The old concession stand and bathrooms are being replaced by a newer structure closer to the beach. The future of the old building would be up to the city, said the commission.
NORTH ADAMS, Mass. — Campground fees are likely rise next year as the city looks to improve and market Windsor Lake.
The Windsor Lake Recreation Commission on Tuesday voted 4-1 to recommend to the mayor about a 10 percent increase for all camping rates.
"What it comes down to is the rates haven't changed in years," said Chairman George Forgea. "These are low compared to other campgrounds around here. ... we're a few bucks below everybody."
Forgea had suggested raising the daily rates for the different sites at $2 and raising the seasonal rate by $55, to $1,600. There are about 40 seasonal campers, which would mean the campground would bring in $2,400 more a season.
"I don't want to drive anybody away," said Forgea. "I just know we can't continue the way we are."
The reinvigorated board has been tasked by Mayor Richard Alcombright to review options for upgrading and marketing the 100-site Historic Valley Park and the public areas of Windsor Lake, better known as Fish Pond. The City Council in October authorized the borrowing of $150,000 at the urging of the mayor and the commission to build a new concession stand at the lake and revamp the outdated bathrooms in the campground. Both structures are more than 40 years old.
Member Nancy Bullett asked why the arbitrary $2 hike per day but $55 for the season. She suggested that the amount be fair across the board, either 15 percent or 10 percent.
Forgea said it was likely the rates would climb higher in the future, but added he was "concerned about that much of an increase with no visible improvements." Far more work needs to be done in the campground, including an expensive electrical upgrade.
Commission member William St. Pierre said he didn't think $2 more would drive anyone away but raising them higher might. Member Robert Upton, however, wondered if too low an increase to start would make the inevitable larger hike to help recoup the cost of the improvements seem even bigger.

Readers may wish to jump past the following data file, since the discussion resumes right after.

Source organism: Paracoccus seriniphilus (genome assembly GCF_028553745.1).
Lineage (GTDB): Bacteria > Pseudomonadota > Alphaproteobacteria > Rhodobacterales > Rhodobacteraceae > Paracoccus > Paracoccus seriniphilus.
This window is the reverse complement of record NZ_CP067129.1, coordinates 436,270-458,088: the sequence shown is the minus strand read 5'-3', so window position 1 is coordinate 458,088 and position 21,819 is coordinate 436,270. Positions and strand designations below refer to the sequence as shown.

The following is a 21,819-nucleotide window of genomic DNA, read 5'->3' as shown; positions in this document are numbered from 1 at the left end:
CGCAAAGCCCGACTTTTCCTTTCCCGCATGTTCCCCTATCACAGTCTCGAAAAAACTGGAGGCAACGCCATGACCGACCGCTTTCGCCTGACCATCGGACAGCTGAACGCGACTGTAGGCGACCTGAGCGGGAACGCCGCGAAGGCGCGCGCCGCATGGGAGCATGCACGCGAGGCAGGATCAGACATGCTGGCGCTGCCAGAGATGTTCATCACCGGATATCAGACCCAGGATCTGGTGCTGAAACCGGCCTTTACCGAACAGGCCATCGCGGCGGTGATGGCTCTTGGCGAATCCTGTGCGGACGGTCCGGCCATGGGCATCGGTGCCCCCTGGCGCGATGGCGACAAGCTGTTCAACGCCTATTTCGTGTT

"I think for consistency you should do it across the board," said Bullett.
A 10 percent increase, rounded up, would set the full-season rate at $1,700; wilderness sites at $14, up from $12; tent sites at $23, up from $21; water and electric sites at $29, up from $26; and lakeside sites at $33, up from $30.
A monthly rate of $465 for the water and electric sites would jump to $515, still a considerable savings considering it would be $780 if paid by the night.
The commission left standing a pay-six-get-seven-nights deal around since the 1970s and visitor rates of $3 per person a day and $6 for overnights. They suggested adding a senior citizen rate of free daily visits and $3 overnights.
The commission voted to send the recommendations to the mayor; St. Pierre voted no believing the seasonal rate was too high and would discourage campers from the already underbooked park. "We'll lose that revenue."
Member Paul Corriveau disagreed. "We seem to be worried about losing seasonals but this campground has gotten the reputation for not being the place to go. I'm sure the word is out that the seasonals are taking up space.
"Once the word gets out that we're renovating the campground ... I like to think that we're going to see more people come forward."
The panel also said it would begin cracking done on littering, trash left behind and unregistered camping vehicles. A new, updated brochure should be ready be spring, a website is being developed and the institution of a credit card registration system will aid in getting deposits. The campground is also now listed with the Massachusetts Camping Association.
The commission will also be sending recommendations for the post of campground manager after reviewing some 20 applications for the seasonal post. Most of the applicants live in the region but some are applying from as far away as Pennsylvania.
Forgea said a motorhome group out of Boston has expressed interest in using the campground as the base for a three-day rally. A representative is coming out Thursday to look it over and Forgea planned to greet her with brochures of the region's attractions.
Commission members were pleased with the news. "This could really get the word out," said Corriveau.
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